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Regulation of technology needs working on.

Summary: Strict privacy protection enforcement by itself will not be the solution

By Iain Munro, Special to Gulf News

The latest privacy scandal to hit Facebook has shaken the wider tech industry, with markets moving based on the possibility of regulation being put in place.

"This was a major breach of trust, and I'm really sorry this happened," Mark Zuckerberg said in an interview on CNN. "Our responsibility now is to make sure this doesn't happen again."

Facebook does have a unique and important responsibility to engage in appropriate censorship and to provide accurate and true information to its users. What the future holds for Facebook and the wider tech industry when it comes to data protection is unknown.

But what is known is Facebook is here to stay. Since the latest scandal, and despite a widespread #DeleteFacebook campaign, Facebook has not seen a reduction in users, or activity.

Within in the highly anticipated two-day congressional hearing, viewed by millions, little was uncovered and no real results came from bringing Mark Zuckerberg to Washington. In fact, according to figures from on Bloomberg's rich list, Zuckerberg's personal fortune jumped by over $2.5 billion (Dh9.18 billion) during the course of the questioning by US senators.

What it did show was how many of the ageing US Senators are digitally naive.

With only four minutes per person, each senator had very little time to deep dive, but this didn't stop the senators going wildly off topic -- from cultural inclusion and racial diversity in Facebook and the wider tech industry, to raising the awareness on the need for more students in computer programme.

Even Senator Gary Peters, decided to utilise his precious time to re-debunk previously debunked conspiracy theories about Facebook listening to your conversations through our microphones. At times it seemed like a Facebook tutorial.

There also seemed to be a misunderstanding of Facebook's online advertising process and how Facebook utilises user's information. To be clear, Facebook doesn't sell your data to third-parties. This is not a profit stream for the company.

It uses the information it gathers from your profile for targeted advertising, to show you specific ads it thinks you're likely to enjoy or click on.

The latest privacy issues involve third-party apps retrieving personal data without permission.

Now this is an issue, but the two are very separate. It must also must be said that Facebook users grant a vast amount of third-party apps access to their information. This is not a hack or a breach. You are likely gave the app developer permission.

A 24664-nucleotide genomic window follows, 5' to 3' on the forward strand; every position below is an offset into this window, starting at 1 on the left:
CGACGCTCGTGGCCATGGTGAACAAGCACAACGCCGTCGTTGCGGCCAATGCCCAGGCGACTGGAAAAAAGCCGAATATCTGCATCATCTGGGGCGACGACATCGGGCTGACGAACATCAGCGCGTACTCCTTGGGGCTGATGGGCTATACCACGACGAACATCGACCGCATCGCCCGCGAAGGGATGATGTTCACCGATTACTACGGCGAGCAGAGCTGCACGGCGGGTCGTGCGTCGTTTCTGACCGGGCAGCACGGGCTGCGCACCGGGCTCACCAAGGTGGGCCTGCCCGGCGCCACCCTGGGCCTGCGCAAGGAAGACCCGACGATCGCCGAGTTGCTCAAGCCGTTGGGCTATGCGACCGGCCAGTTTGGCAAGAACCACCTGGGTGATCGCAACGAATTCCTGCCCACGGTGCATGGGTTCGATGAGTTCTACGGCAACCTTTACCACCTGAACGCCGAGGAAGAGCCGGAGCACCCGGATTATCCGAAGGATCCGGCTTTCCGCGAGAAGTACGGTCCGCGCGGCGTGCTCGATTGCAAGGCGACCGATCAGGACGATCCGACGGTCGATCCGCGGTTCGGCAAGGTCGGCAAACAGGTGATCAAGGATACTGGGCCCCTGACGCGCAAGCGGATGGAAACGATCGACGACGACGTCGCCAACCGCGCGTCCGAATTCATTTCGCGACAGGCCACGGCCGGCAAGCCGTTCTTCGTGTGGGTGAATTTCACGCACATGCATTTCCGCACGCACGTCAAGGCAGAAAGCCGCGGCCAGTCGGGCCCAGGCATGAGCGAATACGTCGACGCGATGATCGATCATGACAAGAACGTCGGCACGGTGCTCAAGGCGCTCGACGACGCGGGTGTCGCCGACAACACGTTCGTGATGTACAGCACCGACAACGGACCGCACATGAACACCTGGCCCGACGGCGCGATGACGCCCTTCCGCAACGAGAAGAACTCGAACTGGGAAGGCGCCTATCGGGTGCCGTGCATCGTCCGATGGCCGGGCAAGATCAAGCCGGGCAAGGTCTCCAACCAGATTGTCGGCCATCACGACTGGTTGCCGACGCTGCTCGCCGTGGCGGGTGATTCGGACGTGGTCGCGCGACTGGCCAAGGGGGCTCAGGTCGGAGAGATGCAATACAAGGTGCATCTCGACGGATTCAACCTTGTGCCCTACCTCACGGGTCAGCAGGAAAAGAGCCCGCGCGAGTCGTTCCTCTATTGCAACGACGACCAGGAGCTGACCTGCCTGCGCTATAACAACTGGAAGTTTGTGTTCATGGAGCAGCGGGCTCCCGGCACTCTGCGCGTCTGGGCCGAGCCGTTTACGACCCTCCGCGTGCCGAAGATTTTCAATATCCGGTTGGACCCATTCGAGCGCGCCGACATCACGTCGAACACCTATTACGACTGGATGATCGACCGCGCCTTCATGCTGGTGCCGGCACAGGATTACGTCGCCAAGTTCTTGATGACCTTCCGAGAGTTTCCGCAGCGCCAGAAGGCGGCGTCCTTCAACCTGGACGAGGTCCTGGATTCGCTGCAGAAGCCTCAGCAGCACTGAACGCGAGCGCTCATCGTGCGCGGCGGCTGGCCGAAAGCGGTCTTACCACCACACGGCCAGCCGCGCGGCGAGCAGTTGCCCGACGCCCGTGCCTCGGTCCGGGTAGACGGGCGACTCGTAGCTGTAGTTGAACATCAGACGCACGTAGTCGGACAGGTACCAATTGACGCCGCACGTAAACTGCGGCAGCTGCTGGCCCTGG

Did you play Farmville or Words With Friends, or log into a news site via your Facebook login? If so, you are agreeing to their terms of use and granting these developers access to your information.

In reviewing the apps and websites I personally had granted data access, I found over 120 active or expired third-parties who could access my information, with my consent.

You didn't? Not even your Apple Music, Trip Advisor or Uber account?

They may still have your data. And this is where the problem lies. According to Vox, in 2015 Facebook changed its API (application program interface) policies; giving a third-party the right to your data meant it could also harvest your friends' data.

This is how over 280 million users have had their information swept up by Cambridge Analytica and other malicious app developers.

Off the back of this, Zuckerberg and Facebook have confirmed third-party apps can no longer access your friends' data -- and are still doing more. They have committed to investigating every single app on his platform, and will impose bans on those who have misused information.

There are also plans going forward to ensure developers cannot access as much information as they used to, meaning that apps who work with Facebook are restricted to only three pieces of information about you -- name, email and profile photo.

The congressional hearing might only be the beginning of potential turbulent times for Facebook, with several government bodies initiating independent investigations. But whatever the next steps are we must remember in all this, we are stepping into unchartered territory.

We must also recognise Facebook, like it or not, with 20 per cent of the world's population connected to the platform, has changed the world. So those critiquing the actions of Facebook and other tech companies must understand the issues and provide realistic solutions, so that the industry can continue to thrive. But within the prescribed boundaries of public safety.

Iain Munro is a strategy consultant.

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Author:Iain Munro, Special to Gulf News
Publication:Gulf News (United Arab Emirates)
Date:May 1, 2018
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